Monday, October 21, 2013


Abhorsen (Abhorsen, #3)Abhorsen by Garth Nix
My rating: 4 of 5 stars

Accompanied by a faithful Dog and a faithless cat, Lirael and Sameth step into their predestined roles, finally leaving behind childhood fears and doubts in the face of an overwhelming enemy.

There is less breathing room here for the characters than in Lirael, and it's a more complex and epic showdown than what we saw in Sabriel. Nix wastes little time in sending the young aunt and her newly discovered nephew racing to stop the necromancer Hedge from raising the ultimate evil. They go from danger to danger, culminating in a final showdown (in many ways, this book's action reminds me strongly of The Lord of the Rings), surrounded by life-sucking undead raised by Hedge. (Looking for a great Halloween zombie novel? Look no further!)

Lirael grows almost immediately into her role of Abhorsen-in-Waiting, shouldering the responsibility with the grim determination of someone strengthened after years of feeling like a misfit. Sameth, too, relieved to find it is not his job to face the dead, recovers his courage and is eager to prove himself. Meanwhile, the Disreputable Dog and Moggett the cat are obviously holding back information even as they help out; and in non-magical Ancelstierre, Queen Sabriel and King Touchstone are trying to protect thousands of Southerling refugees from becoming necromancer fodder.

We finally get to traverse the full geography of Death, and the inventiveness of Nix's vision is compelling. The Ninth Gate is beautiful after the terrors of dark water and monsters that make up the other eight gates. There are only a few other authors who make the afterlife so fascinating and convincing - only The Great Divorce by C.S. Lewis comes to mind (though of course, the idea of nine separate zones really comes from Dante's Inferno).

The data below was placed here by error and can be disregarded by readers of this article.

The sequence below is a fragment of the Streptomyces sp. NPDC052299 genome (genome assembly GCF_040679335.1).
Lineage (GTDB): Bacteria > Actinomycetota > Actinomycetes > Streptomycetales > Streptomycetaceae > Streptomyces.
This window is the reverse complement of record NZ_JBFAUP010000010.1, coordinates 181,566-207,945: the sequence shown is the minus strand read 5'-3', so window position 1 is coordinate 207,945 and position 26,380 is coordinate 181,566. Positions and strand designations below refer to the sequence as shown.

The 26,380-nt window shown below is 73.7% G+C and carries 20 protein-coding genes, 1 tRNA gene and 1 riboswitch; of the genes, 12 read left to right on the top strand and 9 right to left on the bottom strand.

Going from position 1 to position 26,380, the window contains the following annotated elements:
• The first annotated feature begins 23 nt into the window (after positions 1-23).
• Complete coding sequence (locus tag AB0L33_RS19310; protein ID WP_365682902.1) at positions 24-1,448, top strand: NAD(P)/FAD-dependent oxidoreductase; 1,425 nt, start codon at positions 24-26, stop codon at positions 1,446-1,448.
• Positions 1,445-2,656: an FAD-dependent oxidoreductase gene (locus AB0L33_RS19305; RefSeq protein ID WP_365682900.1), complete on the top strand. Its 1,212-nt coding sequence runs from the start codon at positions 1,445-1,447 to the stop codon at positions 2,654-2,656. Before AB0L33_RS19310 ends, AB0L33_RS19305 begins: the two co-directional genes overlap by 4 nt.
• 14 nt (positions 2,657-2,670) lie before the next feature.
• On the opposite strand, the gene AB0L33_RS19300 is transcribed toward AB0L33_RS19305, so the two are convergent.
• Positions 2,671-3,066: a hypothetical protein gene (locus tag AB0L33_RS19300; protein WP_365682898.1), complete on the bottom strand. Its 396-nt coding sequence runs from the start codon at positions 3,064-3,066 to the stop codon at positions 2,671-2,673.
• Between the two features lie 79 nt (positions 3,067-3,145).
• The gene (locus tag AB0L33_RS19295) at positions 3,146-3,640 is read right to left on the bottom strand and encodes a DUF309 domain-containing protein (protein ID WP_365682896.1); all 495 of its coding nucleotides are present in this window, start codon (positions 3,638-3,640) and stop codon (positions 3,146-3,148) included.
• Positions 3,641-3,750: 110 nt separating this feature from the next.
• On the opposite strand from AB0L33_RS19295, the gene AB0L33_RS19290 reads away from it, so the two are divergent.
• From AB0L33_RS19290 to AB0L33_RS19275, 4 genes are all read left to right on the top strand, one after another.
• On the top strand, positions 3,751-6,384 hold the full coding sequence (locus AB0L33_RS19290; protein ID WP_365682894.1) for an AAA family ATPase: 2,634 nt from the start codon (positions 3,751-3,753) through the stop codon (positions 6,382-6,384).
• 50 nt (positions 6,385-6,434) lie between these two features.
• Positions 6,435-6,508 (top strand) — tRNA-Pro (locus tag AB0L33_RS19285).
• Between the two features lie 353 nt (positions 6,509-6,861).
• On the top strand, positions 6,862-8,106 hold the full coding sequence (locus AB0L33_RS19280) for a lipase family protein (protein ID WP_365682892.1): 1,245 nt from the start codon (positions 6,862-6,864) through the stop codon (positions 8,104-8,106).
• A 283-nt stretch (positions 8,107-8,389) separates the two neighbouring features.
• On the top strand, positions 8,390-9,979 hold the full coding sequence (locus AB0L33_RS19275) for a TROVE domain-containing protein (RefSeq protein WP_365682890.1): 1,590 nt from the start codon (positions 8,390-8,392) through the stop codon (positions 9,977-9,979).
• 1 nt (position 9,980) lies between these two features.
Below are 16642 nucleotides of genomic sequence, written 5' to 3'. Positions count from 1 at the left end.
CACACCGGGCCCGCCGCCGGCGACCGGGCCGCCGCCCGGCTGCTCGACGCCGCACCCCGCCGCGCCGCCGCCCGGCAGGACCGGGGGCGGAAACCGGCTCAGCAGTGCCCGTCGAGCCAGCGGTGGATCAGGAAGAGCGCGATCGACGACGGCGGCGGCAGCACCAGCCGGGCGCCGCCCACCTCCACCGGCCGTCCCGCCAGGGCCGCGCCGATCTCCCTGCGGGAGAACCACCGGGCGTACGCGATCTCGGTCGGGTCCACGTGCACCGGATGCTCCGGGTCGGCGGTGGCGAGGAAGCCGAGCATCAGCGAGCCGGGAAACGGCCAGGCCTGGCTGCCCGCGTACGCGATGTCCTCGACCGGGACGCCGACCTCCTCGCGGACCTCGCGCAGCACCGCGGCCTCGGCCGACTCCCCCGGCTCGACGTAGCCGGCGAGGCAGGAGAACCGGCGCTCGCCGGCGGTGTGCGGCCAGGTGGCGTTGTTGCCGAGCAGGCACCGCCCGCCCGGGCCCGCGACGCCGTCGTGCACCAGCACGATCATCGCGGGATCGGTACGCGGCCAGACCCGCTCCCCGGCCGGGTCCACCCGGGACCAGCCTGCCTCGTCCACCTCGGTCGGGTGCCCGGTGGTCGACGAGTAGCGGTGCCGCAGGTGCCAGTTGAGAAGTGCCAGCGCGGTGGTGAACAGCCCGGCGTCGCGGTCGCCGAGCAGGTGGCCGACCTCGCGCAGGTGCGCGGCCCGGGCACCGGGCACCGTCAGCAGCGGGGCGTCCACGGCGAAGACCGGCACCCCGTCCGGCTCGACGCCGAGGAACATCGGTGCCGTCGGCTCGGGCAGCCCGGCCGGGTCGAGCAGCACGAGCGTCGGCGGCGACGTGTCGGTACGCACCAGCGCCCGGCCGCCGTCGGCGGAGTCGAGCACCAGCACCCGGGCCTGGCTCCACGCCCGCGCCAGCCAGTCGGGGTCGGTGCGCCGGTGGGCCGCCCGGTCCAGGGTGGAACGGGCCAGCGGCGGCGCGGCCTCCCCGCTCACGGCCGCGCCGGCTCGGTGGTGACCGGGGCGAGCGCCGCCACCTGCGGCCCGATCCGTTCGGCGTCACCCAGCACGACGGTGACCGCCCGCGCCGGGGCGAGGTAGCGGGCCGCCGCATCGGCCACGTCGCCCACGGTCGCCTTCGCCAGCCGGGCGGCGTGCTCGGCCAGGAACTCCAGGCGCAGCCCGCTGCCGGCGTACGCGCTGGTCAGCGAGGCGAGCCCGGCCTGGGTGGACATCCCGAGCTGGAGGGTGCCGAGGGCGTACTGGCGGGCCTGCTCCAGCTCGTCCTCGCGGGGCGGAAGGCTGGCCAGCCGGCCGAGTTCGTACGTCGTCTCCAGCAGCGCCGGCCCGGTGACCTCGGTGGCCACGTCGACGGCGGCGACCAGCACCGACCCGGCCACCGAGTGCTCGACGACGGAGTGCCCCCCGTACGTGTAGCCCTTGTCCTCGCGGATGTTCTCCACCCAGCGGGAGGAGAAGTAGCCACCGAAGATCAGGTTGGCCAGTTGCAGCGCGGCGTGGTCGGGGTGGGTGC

A collection of short stories called Across the Wall gives a little more about Sameth's intensely unlucky friend Nick, though I recall it as mildly unsatisfying. (It's only one story!) I'm left with so many questions: for example, we barely get to see the indomitable Ellimere in action, and we only get a tiny hint of Hedge's own beginnings down the dark road of necromancy. Plus, I want to know what other cool stuff Sameth might tinker, and what Moggett will do next. So many questions!

Garth Nix has tons of other great series and stand-alones to check out. If you've already read every one of his books, try out the wonderful YA fantasy author Diana Wynne Jones, starting with Howl's Moving Castle or Charmed Life (the first of the Chrestomanci stories). She's equally brilliant and gifted.

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